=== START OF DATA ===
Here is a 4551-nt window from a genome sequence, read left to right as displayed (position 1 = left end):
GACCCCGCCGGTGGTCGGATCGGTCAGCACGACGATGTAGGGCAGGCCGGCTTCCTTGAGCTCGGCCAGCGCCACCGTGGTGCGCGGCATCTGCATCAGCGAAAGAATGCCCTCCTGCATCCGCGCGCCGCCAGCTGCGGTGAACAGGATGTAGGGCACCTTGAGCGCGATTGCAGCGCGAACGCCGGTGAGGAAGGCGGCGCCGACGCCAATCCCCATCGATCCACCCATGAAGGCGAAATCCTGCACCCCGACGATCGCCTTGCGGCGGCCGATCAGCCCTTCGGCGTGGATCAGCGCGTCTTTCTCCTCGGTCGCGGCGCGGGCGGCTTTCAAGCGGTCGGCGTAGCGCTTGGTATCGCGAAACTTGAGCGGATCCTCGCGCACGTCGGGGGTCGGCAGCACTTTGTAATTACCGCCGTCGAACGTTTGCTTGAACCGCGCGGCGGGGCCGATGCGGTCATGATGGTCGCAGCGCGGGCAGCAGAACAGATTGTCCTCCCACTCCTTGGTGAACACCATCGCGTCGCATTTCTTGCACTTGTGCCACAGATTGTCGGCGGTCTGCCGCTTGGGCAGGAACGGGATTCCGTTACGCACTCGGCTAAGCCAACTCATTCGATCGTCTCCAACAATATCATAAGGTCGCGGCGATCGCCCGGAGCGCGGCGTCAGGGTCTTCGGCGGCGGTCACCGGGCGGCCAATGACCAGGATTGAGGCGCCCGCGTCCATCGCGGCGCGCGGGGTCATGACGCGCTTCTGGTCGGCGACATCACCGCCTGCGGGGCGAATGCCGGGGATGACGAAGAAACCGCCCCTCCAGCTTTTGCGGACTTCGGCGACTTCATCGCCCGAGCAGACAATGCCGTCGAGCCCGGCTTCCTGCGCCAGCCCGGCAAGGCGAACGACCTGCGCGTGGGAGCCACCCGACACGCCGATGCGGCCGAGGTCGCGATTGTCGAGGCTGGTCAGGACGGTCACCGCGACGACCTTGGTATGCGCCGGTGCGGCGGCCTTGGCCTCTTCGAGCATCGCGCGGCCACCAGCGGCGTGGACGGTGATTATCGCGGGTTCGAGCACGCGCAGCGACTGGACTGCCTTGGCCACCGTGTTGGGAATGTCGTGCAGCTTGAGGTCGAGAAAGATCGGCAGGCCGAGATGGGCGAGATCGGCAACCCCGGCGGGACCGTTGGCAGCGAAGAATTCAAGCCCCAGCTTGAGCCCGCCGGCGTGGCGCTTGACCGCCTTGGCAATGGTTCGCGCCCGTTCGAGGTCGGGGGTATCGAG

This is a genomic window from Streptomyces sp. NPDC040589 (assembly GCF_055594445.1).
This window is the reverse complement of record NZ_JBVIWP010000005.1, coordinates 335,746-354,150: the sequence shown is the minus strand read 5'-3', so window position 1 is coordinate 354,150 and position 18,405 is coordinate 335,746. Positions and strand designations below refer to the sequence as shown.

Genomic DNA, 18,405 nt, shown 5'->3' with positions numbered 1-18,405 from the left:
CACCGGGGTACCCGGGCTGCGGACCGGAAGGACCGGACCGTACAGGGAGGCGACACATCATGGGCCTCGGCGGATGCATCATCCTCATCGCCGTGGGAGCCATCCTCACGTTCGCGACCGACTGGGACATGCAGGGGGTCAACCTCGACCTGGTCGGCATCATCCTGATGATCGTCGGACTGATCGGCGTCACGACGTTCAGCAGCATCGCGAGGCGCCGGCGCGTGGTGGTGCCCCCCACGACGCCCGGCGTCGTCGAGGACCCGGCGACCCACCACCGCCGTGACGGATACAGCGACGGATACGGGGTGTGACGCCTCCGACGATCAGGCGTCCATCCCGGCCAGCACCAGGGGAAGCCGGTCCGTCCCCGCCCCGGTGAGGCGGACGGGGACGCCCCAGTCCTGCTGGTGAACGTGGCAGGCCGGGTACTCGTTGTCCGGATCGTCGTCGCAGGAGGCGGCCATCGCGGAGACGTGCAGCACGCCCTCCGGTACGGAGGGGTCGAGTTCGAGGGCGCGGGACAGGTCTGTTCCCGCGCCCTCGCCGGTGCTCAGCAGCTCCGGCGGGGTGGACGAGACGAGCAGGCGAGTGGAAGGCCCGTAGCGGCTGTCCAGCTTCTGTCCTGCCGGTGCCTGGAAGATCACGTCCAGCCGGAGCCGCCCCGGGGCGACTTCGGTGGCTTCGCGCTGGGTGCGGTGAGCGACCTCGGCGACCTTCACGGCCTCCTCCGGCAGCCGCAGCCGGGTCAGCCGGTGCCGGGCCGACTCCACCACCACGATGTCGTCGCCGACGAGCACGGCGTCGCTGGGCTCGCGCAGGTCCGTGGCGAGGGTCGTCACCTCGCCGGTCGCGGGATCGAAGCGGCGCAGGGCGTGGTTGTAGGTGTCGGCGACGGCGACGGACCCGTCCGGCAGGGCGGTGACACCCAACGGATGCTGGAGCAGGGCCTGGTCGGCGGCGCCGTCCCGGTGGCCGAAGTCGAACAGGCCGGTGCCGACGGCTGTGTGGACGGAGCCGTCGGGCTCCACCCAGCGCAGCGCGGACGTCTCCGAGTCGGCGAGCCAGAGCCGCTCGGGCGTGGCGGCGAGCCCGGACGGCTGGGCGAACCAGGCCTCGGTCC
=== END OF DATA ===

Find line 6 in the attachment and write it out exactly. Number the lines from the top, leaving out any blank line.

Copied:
CACCGGGGTACCCGGGCTGCGGACCGGAAGGACCGGACCGTACAGGGAGGCGACACATCATGGGCCTCGGCGGATGCATCATCCTCATCGCCGTGGGAGCCATCCTCACGTTCGCGACCGACTGGGACATGCAGGGGGTCAACCTCGACCTGGTCGGCATCATCCTGATGATCGTCGGACTGATCGGCGTCACGACGTTCAGCAGCATCGCGAGGCGCCGGCGCGTGGTGGTGCCCCCCACGACGCCCGGCGTCGTCGAGGACCCGGCGACCCACCACCGCCGTGACGGATACAGCGACGGATACGGGGTGTGACGCCTCCGACGATCAGGCGTCCATCCCGGCCAGCACCAGGGGAAGCCGGTCCGTCCCCGCCCCGGTGAGGCGGACGGGGACGCCCCAGTCCTGCTGGTGAACGTGGCAGGCCGGGTACTCGTTGTCCGGATCGTCGTCGCAGGAGGCGGCCATCGCGGAGACGTGCAGCACGCCCTCCGGTACGGAGGGGTCGAGTTCGAGGGCGCGGGACAGGTCTGTTCCCGCGCCCTCGCCGGTGCTCAGCAGCTCCGGCGGGGTGGACGAGACGAGCAGGCGAGTGGAAGGCCCGTAGCGGCTGTCCAGCTTCTGTCCTGCCGGTGCCTGGAAGATCACGTCCAGCCGGAGCCGCCCCGGGGCGACTTCGGTGGCTTCGCGCTGGGTGCGGTGAGCGACCTCGGCGACCTTCACGGCCTCCTCCGGCAGCCGCAGCCGGGTCAGCCGGTGCCGGGCCGACTCCACCACCACGATGTCGTCGCCGACGAGCACGGCGTCGCTGGGCTCGCGCAGGTCCGTGGCGAGGGTCGTCACCTCGCCGGTCGCGGGATCGAAGCGGCGCAGGGCGTGGTTGTAGGTGTCGGCGACGGCGACGGACCCGTCCGGCAGGGCGGTGACACCCAACGGATGCTGGAGCAGGGCCTGGTCGGCGGCGCCGTCCCGGTGGCCGAAGTCGAACAGGCCGGTGCCGACGGCTGTGTGGACGGAGCCGTCGGGCTCCACCCAGCGCAGCGCGGACGTCTCCGAGTCGGCGAGCCAGAGCCGCTCGGGCGTGGCGGCGAGCCCGGACGGCTGGGCGAACCAGGCCTCGGTCC